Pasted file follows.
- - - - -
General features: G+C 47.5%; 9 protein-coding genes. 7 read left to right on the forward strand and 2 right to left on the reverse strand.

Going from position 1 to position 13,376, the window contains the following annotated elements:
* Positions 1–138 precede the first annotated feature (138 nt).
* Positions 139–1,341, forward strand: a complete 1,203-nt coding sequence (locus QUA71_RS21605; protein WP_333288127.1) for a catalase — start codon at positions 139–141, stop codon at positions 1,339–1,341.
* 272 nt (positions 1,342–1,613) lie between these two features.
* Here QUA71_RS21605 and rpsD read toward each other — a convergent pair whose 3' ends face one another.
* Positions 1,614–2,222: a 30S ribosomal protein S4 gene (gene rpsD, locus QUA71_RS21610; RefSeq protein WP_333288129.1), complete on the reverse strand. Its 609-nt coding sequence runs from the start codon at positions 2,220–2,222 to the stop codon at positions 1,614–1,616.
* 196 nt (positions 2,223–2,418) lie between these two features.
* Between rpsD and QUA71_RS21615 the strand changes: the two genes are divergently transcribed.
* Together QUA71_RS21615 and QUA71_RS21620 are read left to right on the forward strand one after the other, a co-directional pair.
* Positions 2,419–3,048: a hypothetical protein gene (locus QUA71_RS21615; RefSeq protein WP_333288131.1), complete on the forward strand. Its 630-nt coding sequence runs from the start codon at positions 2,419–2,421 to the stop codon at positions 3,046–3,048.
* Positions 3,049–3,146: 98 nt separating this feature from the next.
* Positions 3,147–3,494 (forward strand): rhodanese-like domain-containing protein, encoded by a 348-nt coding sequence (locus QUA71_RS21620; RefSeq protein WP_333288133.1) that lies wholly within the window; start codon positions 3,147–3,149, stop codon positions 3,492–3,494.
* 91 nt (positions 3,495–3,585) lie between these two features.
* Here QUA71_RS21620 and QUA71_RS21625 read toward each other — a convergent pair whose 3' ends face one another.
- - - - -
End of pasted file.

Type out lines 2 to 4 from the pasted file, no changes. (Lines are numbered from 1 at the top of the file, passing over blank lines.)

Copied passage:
Going from position 1 to position 13,376, the window contains the following annotated elements:
* Positions 1–138 precede the first annotated feature (138 nt).
* Positions 139–1,341, forward strand: a complete 1,203-nt coding sequence (locus QUA71_RS21605; protein WP_333288127.1) for a catalase — start codon at positions 139–141, stop codon at positions 1,339–1,341.